A similar trend was visible in the early 19th century in Britain and other European countries. Now what does inequality in the distribution of wealth imply? Undoubtedly, concentration of wealth in a few places a group of people in a significantly better position than others. Not only this, the rich have an edge over the poor and they are even given a say in decision-making.
Piketty explains the phenomenon in mathematical terms by evolving two fundamental laws of capitalism applicable to all societies. But, it is inappropriate to label mere accounting identities used for organising and restructuring data as “laws of capitalism”. Unlike Karl Marx, who used the rate of profit as a measure of calculating the contribution of factors of production in national income, Piketty’s calculations are based on the return on capital to segregate an individual’s average income from capital and labour. A high rate of return on capital implies that people have a tendency to accumulate more wealth than the income they earn through labour.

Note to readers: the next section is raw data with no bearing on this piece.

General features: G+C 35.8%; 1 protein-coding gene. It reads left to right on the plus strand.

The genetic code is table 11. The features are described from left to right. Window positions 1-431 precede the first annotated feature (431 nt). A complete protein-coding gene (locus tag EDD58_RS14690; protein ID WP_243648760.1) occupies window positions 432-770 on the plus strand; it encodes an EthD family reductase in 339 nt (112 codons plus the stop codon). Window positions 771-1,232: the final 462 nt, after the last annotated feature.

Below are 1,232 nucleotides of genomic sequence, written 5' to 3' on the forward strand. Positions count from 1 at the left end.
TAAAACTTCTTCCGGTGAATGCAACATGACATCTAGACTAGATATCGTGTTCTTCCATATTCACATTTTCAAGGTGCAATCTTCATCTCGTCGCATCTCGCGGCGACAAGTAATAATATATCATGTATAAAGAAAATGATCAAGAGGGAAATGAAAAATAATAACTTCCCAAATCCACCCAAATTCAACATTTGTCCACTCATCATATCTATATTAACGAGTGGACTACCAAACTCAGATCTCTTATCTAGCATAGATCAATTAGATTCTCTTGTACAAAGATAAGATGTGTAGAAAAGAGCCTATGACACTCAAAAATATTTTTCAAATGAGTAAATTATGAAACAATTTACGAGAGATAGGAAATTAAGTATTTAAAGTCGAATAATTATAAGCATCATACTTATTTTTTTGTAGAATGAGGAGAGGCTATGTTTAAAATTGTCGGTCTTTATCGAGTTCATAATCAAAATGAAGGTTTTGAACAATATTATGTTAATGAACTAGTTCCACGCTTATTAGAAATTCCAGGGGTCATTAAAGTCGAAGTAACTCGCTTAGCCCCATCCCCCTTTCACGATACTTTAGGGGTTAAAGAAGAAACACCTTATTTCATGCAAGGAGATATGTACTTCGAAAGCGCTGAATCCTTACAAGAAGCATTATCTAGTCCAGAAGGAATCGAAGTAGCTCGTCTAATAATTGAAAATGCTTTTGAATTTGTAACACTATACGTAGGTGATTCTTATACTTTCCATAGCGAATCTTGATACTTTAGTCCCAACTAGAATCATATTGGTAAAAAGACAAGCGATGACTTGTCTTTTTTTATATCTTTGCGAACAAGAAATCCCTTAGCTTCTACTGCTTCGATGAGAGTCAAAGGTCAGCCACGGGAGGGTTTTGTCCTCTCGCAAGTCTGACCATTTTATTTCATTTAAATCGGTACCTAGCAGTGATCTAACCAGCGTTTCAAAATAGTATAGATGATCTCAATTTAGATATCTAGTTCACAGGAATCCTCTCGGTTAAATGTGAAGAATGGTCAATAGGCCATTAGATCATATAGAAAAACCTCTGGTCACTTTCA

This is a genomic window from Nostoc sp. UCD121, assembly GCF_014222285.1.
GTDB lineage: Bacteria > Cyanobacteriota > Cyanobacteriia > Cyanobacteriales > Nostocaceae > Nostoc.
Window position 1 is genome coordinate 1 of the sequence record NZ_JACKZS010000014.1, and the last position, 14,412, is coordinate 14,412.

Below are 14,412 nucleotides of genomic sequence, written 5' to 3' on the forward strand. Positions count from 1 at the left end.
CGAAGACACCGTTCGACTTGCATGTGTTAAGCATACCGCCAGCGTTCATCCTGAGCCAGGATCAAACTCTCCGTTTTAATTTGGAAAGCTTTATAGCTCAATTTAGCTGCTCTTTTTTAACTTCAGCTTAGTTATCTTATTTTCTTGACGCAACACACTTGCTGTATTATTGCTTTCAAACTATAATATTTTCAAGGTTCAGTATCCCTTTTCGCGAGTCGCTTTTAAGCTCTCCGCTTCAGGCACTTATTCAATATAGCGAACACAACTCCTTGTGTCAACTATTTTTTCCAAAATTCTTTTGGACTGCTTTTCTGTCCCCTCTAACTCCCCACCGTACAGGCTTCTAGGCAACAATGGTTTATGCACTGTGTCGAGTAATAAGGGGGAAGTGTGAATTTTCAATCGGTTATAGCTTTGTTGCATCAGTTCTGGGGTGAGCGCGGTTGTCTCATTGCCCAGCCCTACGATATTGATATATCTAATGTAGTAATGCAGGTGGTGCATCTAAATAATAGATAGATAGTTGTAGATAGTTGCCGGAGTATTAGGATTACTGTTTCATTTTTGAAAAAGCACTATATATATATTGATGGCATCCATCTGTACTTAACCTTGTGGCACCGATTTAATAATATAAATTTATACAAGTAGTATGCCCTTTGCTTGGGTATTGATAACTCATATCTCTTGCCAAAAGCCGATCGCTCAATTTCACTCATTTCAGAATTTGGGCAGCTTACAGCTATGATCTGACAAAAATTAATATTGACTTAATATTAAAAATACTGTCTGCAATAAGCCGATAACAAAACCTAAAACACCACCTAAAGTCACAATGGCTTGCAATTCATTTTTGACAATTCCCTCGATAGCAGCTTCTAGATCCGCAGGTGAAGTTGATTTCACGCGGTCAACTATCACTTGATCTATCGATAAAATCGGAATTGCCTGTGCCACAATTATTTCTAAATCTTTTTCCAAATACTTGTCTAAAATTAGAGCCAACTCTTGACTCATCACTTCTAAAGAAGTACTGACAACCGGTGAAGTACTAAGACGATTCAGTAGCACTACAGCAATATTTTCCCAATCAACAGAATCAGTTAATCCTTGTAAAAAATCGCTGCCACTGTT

Piketty predicts an era of vast inequalities as the world is faced with low economic growth and low savings rate. This increases the share of income from capital, compared to income from labour. Based on this, he explains how universities like Harvard have been able to earn a good return on capital, despite low economic growth. He concludes that inherited wealth grows at a higher rate compared to output and income from labour and contributes to sizeable inequalities.
Whatever growth is there, he says, can be seen only in the emerging countries and that, too, to catch up with the developed world. A pessimist, he says growth is not a phenomenon that will take place in the near future. It is too early to predict such a situation. History does repeat itself but exceptions cannot be ruled out.
He comes down heavily on the trend of paying huge packages to “super managers” employed in top positions of companies as one reason for increasing the level of inequalities without actually delving deep into their capabilities, qualification and the role they play. Coming to liberalisation, he says a free market has an inherent tendency to facilitate concentration of wealth in a few pockets, irrespective of the fact that free trade is of the essence of global economic growth.